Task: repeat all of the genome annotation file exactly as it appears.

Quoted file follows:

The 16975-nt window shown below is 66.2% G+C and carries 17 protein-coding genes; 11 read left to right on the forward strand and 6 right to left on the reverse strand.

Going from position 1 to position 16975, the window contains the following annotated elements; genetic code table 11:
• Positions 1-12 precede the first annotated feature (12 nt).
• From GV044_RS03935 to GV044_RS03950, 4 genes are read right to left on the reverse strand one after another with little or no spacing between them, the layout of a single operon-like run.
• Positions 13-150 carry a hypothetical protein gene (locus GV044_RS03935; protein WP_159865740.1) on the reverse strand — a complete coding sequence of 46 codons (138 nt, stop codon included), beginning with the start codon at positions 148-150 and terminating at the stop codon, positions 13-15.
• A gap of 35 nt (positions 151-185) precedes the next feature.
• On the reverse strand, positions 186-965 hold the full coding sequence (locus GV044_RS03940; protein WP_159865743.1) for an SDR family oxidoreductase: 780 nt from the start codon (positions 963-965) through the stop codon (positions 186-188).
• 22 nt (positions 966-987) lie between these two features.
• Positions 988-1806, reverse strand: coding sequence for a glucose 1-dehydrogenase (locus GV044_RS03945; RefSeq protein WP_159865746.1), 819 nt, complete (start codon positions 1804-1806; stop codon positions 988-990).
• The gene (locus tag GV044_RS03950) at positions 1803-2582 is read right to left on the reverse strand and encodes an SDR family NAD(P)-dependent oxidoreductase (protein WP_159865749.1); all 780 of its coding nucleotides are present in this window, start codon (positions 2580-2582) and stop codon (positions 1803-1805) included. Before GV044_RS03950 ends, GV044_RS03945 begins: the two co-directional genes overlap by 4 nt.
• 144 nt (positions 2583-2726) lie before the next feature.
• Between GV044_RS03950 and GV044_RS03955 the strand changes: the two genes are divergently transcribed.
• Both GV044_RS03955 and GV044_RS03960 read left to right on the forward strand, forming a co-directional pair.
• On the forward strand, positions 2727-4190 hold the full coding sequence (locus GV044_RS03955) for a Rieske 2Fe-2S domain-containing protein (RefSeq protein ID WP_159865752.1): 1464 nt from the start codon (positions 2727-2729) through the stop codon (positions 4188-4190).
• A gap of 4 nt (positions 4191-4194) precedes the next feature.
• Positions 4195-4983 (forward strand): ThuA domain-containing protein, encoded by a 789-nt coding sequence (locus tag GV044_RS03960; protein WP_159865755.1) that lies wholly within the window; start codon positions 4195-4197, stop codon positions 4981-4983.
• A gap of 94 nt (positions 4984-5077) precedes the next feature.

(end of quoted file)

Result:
The 16975-nt window shown below is 66.2% G+C and carries 17 protein-coding genes; 11 read left to right on the forward strand and 6 right to left on the reverse strand.

Going from position 1 to position 16975, the window contains the following annotated elements; genetic code table 11:
• Positions 1-12 precede the first annotated feature (12 nt).
• From GV044_RS03935 to GV044_RS03950, 4 genes are read right to left on the reverse strand one after another with little or no spacing between them, the layout of a single operon-like run.
• Positions 13-150 carry a hypothetical protein gene (locus GV044_RS03935; protein WP_159865740.1) on the reverse strand — a complete coding sequence of 46 codons (138 nt, stop codon included), beginning with the start codon at positions 148-150 and terminating at the stop codon, positions 13-15.
• A gap of 35 nt (positions 151-185) precedes the next feature.
• On the reverse strand, positions 186-965 hold the full coding sequence (locus GV044_RS03940; protein WP_159865743.1) for an SDR family oxidoreductase: 780 nt from the start codon (positions 963-965) through the stop codon (positions 186-188).
• 22 nt (positions 966-987) lie between these two features.
• Positions 988-1806, reverse strand: coding sequence for a glucose 1-dehydrogenase (locus GV044_RS03945; RefSeq protein WP_159865746.1), 819 nt, complete (start codon positions 1804-1806; stop codon positions 988-990).
• The gene (locus tag GV044_RS03950) at positions 1803-2582 is read right to left on the reverse strand and encodes an SDR family NAD(P)-dependent oxidoreductase (protein WP_159865749.1); all 780 of its coding nucleotides are present in this window, start codon (positions 2580-2582) and stop codon (positions 1803-1805) included. Before GV044_RS03950 ends, GV044_RS03945 begins: the two co-directional genes overlap by 4 nt.
• 144 nt (positions 2583-2726) lie before the next feature.
• Between GV044_RS03950 and GV044_RS03955 the strand changes: the two genes are divergently transcribed.
• Both GV044_RS03955 and GV044_RS03960 read left to right on the forward strand, forming a co-directional pair.
• On the forward strand, positions 2727-4190 hold the full coding sequence (locus GV044_RS03955) for a Rieske 2Fe-2S domain-containing protein (RefSeq protein ID WP_159865752.1): 1464 nt from the start codon (positions 2727-2729) through the stop codon (positions 4188-4190).
• A gap of 4 nt (positions 4191-4194) precedes the next feature.
• Positions 4195-4983 (forward strand): ThuA domain-containing protein, encoded by a 789-nt coding sequence (locus tag GV044_RS03960; protein WP_159865755.1) that lies wholly within the window; start codon positions 4195-4197, stop codon positions 4981-4983.
• A gap of 94 nt (positions 4984-5077) precedes the next feature.